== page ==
Don't mix drink and ice water: charity
MICHAEL DALY AND SIOBHAN DOWNES
The death of a Kaitaia man has prompted the Cancer Society to warn anyone taking part in the ice-water challenge to steer clear of alcohol.
Willis Tepania reportedly died some hours after having a bucket of ice poured over his head last weekend in the fundraising challenge, which has become a social media craze.
The cause of his death has not been confirmed, with TVNZ quoting an unnamed aunt saying the family did not believe Tepania's death was connected to the challenge.
He had been in poor health for several years and had a bit of a drinking problem. He died of a heart attack about 12 hours after doing the challenge, the aunt said.
Tepania's body had been buried by the time the duty coroner was informed of the death.
Chief Coroner Judge Neil MacLean's office is to raise his concerns about the delay with the Northland chief medical officer. MacLean said he was concerned at the way Northland District Health Board officials reported Willis Tepania's death.
"It seems a doctor was prepared to sign a death certificate in circumstances that, in my opinion, were not appropriate. I am satisfied there are issues surrounding the death that meant the duty coroner should have been notified promptly," MacLean said.
A standard hospital report form prepared for the duty coroner had also not been sent for some days.
"When the duty coroner was finally informed and took jurisdiction of the death, it emerged Mr Tepania's body was already buried," MacLean said.
Coroner Wallace Bain had taken over jurisdiction of the case.
"STEER CLEAR OF ALCOHOL"
A report of the death of the 40-year-old father was reposted on the Cancer Society Auckland's Facebook page this week.
"People actually don't know the consequences of this ice challenge," the posting said.
The society later warned anyone taking on the challenge, which involved being doused in freezing water as a dare and then making a donation to charity, to be safe and responsible.
"We would say that if you are thinking about doing this, steer clear of alcohol and don't take any crazy risks."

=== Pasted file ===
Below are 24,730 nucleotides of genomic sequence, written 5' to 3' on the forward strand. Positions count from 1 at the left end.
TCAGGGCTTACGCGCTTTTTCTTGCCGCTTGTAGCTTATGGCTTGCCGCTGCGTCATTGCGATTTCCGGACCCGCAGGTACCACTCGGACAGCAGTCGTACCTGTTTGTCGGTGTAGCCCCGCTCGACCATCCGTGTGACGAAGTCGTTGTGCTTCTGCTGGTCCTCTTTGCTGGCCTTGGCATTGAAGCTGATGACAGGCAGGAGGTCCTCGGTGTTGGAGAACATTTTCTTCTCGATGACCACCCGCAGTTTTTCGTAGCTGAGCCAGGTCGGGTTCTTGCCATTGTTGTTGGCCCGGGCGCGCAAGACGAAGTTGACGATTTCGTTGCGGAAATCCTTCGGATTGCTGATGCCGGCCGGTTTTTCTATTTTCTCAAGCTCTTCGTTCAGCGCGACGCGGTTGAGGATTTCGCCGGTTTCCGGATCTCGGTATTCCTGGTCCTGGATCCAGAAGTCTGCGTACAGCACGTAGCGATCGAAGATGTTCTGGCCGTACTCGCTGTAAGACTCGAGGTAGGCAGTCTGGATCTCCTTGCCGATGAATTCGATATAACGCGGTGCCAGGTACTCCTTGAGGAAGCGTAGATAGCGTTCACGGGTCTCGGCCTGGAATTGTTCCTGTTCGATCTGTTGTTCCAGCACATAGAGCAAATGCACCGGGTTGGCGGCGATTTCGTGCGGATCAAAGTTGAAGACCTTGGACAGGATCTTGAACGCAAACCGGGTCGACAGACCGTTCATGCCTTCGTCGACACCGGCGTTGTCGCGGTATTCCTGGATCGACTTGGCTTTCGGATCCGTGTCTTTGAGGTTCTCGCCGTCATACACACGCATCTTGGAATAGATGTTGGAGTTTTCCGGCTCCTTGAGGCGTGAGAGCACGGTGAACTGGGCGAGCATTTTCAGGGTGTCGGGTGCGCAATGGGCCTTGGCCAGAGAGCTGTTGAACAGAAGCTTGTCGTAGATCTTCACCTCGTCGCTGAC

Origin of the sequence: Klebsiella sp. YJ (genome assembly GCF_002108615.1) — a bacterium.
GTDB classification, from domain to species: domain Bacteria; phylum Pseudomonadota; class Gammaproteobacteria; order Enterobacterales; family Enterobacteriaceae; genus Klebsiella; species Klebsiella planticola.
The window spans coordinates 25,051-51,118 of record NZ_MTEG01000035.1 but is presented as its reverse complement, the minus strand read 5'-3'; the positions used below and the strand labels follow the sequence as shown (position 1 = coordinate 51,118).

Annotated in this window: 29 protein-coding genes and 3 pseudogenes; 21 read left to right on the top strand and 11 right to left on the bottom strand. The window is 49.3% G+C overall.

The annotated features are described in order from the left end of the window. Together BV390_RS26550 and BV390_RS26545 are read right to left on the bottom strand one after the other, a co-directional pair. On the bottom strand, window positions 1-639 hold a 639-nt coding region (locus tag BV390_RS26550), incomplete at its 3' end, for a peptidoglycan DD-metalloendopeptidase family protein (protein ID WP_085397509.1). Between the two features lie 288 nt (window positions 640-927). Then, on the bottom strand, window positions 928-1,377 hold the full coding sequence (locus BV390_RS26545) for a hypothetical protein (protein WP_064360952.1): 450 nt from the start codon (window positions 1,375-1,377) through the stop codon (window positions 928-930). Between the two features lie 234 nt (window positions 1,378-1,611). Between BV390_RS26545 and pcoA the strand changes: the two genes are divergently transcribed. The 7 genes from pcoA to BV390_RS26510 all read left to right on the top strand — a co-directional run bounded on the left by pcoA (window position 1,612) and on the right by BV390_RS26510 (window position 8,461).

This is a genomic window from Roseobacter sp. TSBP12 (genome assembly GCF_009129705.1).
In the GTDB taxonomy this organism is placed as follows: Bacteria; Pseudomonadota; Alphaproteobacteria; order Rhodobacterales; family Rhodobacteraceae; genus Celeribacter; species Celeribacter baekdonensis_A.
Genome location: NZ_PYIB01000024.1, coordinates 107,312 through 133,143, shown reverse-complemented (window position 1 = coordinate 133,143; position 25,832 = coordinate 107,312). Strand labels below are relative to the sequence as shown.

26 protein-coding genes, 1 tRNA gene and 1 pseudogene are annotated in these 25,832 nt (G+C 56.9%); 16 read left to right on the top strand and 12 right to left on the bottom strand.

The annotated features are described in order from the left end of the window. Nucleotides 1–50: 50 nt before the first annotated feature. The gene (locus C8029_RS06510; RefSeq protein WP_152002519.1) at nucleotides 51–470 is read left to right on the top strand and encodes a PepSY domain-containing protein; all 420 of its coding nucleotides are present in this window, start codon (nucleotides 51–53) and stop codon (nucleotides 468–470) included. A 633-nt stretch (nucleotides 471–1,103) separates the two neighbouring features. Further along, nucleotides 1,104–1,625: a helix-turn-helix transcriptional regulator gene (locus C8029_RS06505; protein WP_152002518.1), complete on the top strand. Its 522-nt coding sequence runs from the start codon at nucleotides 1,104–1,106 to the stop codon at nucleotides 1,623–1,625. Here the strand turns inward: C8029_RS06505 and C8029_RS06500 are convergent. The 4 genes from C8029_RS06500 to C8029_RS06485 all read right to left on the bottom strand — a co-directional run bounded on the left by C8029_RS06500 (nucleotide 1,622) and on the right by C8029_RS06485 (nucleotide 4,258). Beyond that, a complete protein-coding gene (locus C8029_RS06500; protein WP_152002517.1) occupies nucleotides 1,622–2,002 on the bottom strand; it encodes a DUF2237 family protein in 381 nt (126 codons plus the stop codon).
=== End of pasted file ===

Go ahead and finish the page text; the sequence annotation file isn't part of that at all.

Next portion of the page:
In a media release the society said: "Cancer Society cares about your health and wellbeing and so does not support the consumption of alcohol as part of this challenge."
The society said the ice-bucket challenge started overseas some months ago, initially as a water challenge. It was not the society's initiative and the idea was to donate to a person's favourite charity, not just the society.
A St John Ambulance spokesman confirmed a 40-year-old Kaitaia man was taken to Kaitaia Hospital and later flown to Whangarei Hospital after a cardiac arrest on Sunday.
University of Otago school of physical education associate professor Chris Button has researched how humans respond when suddenly immersed in cold water.
While the ice-water challenge could be risky for those with existing heart problems, for the majority of people it would probably not be a problem, he said.
His research had shown there were even benefits of habitual exposure to cold water.
"If you've done a bit of cold water habituation you're much less vulnerable to the negative aspects of it," he said.
"It's like how they do the polar plunge in Dunedin every year ... I'd say it's probably not such a bad thing, you just have to think about doing it in a controlled fashion."